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Mayor de Blasio, Council Member Rose, And DOT Commissioner Trottenberg Announce That New Staten Island Ferry Boat Will Be Named For Sandy Ground, The Historic Free Black Settlement On Staten Island's South Shore

April 13, 2017

The second of three new ferry boats will honor the landmarked community founded by freed slaves in the early 19th century, which became the anchor for African-Americans living on Staten Island

STATEN ISLAND-Mayor Bill de Blasio, Council Member Debi Rose, and NYC Department of Transportation Commissioner Polly Trottenberg announced that the second of three new Staten Island Ferry Boats would be named in honor of Sandy Ground, among America’s first African-American settlements, established by freed slaves on Staten Island’s South Shore nearly two hundred years ago. The Mayor made the announcement at a town hall hosted by Council Member Debi Rose, who led the petition campaign to name the boat. The Sandy Ground will be the second of three new Staten Island Ferry boats that New York City will have built in the next three years, with the new fleet expected to begin service in 2019.

“The story of Sandy Ground is an incredible chapter in American history that may be unknown to most New Yorkers,” said Mayor de Blasio. “Honoring this historic community with a state-of the art new ferry will encourage visitors to travel to the landmarked Sandy Ground community to learn first-hand the rich and too-often untold histories of freed slaves in this country as well as of African-Americans on Staten Island. I thank Council Member Rose for her visionary leadership and tireless efforts to keep this history alive.”

Sandy Ground’s history as a freed slave community dates back to 1828, when Capt. John Jackson, an African-American ferry boat operator became the first Black to own property on Staten Island, buying property in what is now the South Shore community of Rossville. Over time, Sandy Ground was settled by African-American oystermen who fled Maryland’s more restrictive laws. New York’s booming oyster trade allowed residents there to own their own property, boats and businesses.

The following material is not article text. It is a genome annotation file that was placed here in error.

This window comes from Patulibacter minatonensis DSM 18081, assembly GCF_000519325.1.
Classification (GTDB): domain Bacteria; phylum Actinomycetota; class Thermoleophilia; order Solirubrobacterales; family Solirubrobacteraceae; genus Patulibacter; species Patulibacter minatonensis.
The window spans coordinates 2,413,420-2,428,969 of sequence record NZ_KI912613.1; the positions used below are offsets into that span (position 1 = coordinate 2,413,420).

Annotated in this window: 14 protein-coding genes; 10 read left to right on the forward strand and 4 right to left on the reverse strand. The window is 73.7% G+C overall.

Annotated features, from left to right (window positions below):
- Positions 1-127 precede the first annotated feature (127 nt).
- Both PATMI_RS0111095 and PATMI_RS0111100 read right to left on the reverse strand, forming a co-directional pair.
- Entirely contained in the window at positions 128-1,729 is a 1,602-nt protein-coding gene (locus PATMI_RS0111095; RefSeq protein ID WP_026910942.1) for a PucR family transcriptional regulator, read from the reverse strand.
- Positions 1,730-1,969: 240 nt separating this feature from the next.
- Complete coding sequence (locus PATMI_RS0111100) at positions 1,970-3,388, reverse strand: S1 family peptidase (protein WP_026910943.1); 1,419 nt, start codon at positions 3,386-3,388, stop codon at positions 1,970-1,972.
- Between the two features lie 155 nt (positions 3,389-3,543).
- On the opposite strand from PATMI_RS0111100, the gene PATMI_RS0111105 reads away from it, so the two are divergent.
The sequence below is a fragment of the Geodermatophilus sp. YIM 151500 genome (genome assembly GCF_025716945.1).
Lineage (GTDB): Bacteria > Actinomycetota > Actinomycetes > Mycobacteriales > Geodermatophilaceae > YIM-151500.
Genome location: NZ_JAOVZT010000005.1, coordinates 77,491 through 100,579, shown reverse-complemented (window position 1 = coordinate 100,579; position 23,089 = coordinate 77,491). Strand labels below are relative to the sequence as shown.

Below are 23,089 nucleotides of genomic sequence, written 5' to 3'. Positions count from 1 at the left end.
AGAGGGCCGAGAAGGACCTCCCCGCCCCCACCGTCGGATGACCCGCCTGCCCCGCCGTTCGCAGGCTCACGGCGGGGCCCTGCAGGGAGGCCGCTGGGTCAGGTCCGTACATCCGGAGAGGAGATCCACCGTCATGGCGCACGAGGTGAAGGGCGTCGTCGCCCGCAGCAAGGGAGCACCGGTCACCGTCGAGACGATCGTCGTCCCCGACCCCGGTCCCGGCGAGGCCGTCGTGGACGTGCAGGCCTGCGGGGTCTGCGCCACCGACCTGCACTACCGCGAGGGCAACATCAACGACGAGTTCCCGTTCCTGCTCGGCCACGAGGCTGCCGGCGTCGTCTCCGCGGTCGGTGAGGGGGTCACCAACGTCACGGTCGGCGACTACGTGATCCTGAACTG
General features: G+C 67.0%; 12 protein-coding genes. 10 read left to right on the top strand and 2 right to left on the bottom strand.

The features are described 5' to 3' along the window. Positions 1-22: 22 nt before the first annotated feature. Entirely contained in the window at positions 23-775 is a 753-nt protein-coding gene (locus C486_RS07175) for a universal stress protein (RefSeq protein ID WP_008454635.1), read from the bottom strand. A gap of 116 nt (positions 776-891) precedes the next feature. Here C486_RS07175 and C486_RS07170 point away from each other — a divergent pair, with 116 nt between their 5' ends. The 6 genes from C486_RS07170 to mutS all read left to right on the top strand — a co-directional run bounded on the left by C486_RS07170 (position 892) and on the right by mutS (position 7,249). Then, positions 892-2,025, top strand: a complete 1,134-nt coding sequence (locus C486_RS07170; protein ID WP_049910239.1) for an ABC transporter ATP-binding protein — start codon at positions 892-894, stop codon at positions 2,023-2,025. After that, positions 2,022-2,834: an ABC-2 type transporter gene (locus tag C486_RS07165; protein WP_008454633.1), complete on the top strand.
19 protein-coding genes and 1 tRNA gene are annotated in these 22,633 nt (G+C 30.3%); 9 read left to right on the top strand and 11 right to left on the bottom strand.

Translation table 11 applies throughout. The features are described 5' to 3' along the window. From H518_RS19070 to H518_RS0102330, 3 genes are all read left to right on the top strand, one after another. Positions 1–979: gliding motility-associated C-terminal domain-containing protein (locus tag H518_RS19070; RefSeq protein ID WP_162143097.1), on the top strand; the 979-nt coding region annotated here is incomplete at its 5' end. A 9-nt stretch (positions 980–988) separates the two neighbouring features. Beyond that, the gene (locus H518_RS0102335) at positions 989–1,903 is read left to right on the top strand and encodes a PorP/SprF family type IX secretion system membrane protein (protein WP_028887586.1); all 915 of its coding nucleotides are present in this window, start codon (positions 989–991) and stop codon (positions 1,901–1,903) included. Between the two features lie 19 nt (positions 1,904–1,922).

Five structures in the Sandy Ground community were designated as New York City landmarks by the Landmarks Preservation Commission in 2011, including three residential structures, a cemetery, and the A.M.E. Zion Church, which had also served as a major stop on the Underground Railroad. A.M.E. Zion remains an active church today, with descendants of Sandy Ground settlers still worshipping there.

"We are so thrilled that a new ferry boat will be honoring Sandy Ground, New York’s first settlement of free African-Americans founded by an African-American ferry boat operator,”  said DOT Commissioner Polly Trottenberg. "I can think of no better community to honor than Sandy Ground, where a critical moment in American and New York City history was lived right here on Staten Island. I applaud Council Member Rose for her leadership and vision.”

“It is wonderful to celebrate Staten Island’s maritime past and honor the lives and work of the free African American oystermen and their families who built a community at Sandy Ground in the mid-1800s,” said Meenakshi Srinivasan, Chair of the Landmarks Preservation Commission. “We thank our partners in government for ensuring that the new ferry boat will encourage New Yorkers and visitors to experience this important historic neighborhood, which is home to several New York City Landmarks.”

“Historically, many of our ferries and all matter of watercraft have relied on place names to honor their home and towns. I believe we have the perfect confluence of joining history to one of our beaming new ferries by naming it Sandy Ground, one of Staten Island's historic settlements.  We rely on our ferry to bring us home where we find shelter and safety and Sandy Ground exemplifies all those basic needs that an African American ferry captain sought and found here on Staten Island. I appreciate that Mayor de Blasio holds those values and looked to celebrate them with this profound designation,” said Council Member Debi Rose.

"I am glad to see the memory of the Sandy Ground community preserved for future generations, and I hope the Mayor and DOT will continue to work with the community to find appropriate names for future ferries,” said Council Member Joe Borelli.

The first named ferry in the new fleet, the Staff Sgt. Michael Ollis, was named by Mayor de Blasio last year to honor a Staten Islander killed in 2013 saving fellow soldiers in Afghanistan.  That boat is anticipated to be delivered to New York City in early 2019.  The Sandy Ground is expected to be finished in fall 2019, and the third and yet unnamed final boat is anticipated to be completed by early 2020.

The three new 4,500-passenger ferry boats will be funded by a $156 million Federal Transportation Administration grant awarded in 2014 thanks to Senator Charles Schumer, Senator Kirsten Gillibrand, New York City’s congressional delegation, and $138 million in City funds and $20 million in other state and federal grant funds. The first new class of boats added to the ferry fleet since 2006, the three new state-of-the-art boats will reflect modern technology, will be able to operate more safely in extreme weather conditions, and will feature popular design elements of past Staten Island Ferries, including outdoor promenades.


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